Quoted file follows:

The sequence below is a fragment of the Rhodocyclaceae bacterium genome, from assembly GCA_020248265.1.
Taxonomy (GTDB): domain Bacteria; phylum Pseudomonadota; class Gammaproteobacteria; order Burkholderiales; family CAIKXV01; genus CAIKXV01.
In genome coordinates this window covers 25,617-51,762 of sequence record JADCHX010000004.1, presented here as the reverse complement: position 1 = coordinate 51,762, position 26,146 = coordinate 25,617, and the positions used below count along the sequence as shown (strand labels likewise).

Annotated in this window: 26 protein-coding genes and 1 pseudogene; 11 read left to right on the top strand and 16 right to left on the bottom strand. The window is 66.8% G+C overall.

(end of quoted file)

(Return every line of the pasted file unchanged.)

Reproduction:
The sequence below is a fragment of the Rhodocyclaceae bacterium genome, from assembly GCA_020248265.1.
Taxonomy (GTDB): domain Bacteria; phylum Pseudomonadota; class Gammaproteobacteria; order Burkholderiales; family CAIKXV01; genus CAIKXV01.
In genome coordinates this window covers 25,617-51,762 of sequence record JADCHX010000004.1, presented here as the reverse complement: position 1 = coordinate 51,762, position 26,146 = coordinate 25,617, and the positions used below count along the sequence as shown (strand labels likewise).

Annotated in this window: 26 protein-coding genes and 1 pseudogene; 11 read left to right on the top strand and 16 right to left on the bottom strand. The window is 66.8% G+C overall.